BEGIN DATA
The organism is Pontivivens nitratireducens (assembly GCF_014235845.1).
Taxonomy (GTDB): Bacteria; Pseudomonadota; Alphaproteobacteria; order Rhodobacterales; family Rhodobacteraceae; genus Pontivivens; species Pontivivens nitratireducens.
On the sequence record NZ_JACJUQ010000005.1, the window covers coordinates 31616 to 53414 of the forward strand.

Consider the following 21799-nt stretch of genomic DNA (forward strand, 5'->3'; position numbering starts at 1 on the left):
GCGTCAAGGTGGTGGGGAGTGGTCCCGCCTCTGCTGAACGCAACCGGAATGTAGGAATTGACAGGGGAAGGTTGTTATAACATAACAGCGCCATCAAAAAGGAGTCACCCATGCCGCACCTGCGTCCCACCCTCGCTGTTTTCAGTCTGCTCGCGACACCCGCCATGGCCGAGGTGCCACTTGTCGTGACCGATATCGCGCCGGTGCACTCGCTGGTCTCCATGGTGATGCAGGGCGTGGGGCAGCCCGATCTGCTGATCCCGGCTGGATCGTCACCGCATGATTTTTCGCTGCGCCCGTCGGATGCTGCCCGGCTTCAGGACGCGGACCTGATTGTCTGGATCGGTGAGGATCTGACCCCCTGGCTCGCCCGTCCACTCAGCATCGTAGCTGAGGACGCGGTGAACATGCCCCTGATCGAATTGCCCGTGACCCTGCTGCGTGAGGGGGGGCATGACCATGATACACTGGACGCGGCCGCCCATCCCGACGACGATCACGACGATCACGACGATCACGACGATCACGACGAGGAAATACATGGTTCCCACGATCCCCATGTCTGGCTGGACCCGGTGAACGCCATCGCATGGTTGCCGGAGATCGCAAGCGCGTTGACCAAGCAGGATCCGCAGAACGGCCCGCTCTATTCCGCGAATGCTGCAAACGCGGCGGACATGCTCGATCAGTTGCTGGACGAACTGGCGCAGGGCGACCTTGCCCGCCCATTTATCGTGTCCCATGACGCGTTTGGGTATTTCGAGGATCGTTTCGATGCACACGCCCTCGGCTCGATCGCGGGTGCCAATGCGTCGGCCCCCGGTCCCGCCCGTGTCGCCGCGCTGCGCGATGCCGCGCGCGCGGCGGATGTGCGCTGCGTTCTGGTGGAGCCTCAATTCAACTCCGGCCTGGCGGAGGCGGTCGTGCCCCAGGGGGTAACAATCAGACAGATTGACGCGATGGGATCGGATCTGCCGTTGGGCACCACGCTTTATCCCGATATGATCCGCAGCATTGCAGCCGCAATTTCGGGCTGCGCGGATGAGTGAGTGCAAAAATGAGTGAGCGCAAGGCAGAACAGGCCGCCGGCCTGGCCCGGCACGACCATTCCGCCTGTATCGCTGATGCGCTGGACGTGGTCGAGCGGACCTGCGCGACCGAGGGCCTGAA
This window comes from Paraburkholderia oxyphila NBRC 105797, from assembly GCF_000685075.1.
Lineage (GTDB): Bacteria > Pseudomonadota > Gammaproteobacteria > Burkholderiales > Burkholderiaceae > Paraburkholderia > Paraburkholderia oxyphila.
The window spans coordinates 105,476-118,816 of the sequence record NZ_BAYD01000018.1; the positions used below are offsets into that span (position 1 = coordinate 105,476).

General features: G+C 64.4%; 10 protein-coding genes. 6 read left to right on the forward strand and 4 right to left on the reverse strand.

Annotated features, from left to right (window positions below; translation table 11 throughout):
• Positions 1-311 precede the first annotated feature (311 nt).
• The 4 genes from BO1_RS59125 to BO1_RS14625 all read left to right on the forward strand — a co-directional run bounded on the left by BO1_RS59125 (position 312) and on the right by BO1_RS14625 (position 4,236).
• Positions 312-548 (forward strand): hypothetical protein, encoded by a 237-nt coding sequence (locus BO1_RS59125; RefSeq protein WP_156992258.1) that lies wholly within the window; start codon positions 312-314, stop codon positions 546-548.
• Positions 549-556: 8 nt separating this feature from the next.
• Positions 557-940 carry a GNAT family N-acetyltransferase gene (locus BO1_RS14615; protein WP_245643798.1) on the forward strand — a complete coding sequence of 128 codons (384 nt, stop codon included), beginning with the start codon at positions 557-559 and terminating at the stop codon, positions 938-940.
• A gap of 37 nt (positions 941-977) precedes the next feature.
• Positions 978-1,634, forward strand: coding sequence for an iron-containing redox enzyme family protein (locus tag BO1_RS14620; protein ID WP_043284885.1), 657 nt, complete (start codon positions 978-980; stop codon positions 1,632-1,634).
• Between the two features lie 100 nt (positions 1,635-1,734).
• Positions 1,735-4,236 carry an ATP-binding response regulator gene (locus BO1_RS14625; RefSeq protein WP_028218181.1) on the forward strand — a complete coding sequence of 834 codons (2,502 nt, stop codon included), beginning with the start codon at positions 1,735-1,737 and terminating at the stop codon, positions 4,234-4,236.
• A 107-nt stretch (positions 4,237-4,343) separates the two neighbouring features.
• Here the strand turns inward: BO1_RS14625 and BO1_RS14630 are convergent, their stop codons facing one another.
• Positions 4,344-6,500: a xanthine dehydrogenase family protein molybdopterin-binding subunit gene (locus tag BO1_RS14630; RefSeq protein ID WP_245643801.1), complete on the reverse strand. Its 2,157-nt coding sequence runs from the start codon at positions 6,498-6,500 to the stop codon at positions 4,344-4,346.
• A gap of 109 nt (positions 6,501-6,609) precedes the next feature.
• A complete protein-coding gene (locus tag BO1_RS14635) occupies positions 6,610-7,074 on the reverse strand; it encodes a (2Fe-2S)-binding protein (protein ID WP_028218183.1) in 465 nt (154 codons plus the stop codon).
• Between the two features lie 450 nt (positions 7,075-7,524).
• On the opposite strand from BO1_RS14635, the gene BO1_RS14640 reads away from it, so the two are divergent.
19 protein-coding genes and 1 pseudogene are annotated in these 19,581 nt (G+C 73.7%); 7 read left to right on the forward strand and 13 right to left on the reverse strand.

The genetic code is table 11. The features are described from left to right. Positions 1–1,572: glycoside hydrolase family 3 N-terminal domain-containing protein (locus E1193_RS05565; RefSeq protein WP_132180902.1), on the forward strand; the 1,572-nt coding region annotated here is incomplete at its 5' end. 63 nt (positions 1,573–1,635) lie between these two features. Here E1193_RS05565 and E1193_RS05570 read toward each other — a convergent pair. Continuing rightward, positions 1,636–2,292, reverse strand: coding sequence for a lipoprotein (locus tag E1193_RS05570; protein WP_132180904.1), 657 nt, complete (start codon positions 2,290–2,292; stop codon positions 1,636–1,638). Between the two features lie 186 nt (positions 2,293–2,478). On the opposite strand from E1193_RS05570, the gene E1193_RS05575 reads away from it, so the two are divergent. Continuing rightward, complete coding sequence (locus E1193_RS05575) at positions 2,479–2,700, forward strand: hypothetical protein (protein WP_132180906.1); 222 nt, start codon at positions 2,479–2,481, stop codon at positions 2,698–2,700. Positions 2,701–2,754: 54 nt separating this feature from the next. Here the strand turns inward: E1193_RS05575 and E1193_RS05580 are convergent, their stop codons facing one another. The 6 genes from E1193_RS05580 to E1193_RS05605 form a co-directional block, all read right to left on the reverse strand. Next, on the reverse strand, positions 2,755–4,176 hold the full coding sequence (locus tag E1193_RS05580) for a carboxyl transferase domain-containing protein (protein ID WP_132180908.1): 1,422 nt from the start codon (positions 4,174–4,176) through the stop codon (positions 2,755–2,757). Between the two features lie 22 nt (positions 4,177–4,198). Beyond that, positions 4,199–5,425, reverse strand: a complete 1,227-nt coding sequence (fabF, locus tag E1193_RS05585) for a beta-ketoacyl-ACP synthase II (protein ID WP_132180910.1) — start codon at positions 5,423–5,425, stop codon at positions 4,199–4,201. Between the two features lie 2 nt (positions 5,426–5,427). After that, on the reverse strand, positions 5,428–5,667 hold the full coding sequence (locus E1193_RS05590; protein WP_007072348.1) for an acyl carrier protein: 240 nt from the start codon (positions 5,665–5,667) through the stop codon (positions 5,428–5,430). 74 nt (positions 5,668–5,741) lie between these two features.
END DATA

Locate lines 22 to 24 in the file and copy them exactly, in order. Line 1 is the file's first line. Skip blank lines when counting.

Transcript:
• Positions 4,344-6,500: a xanthine dehydrogenase family protein molybdopterin-binding subunit gene (locus tag BO1_RS14630; RefSeq protein ID WP_245643801.1), complete on the reverse strand. Its 2,157-nt coding sequence runs from the start codon at positions 6,498-6,500 to the stop codon at positions 4,344-4,346.
• A gap of 109 nt (positions 6,501-6,609) precedes the next feature.
• A complete protein-coding gene (locus tag BO1_RS14635) occupies positions 6,610-7,074 on the reverse strand; it encodes a (2Fe-2S)-binding protein (protein ID WP_028218183.1) in 465 nt (154 codons plus the stop codon).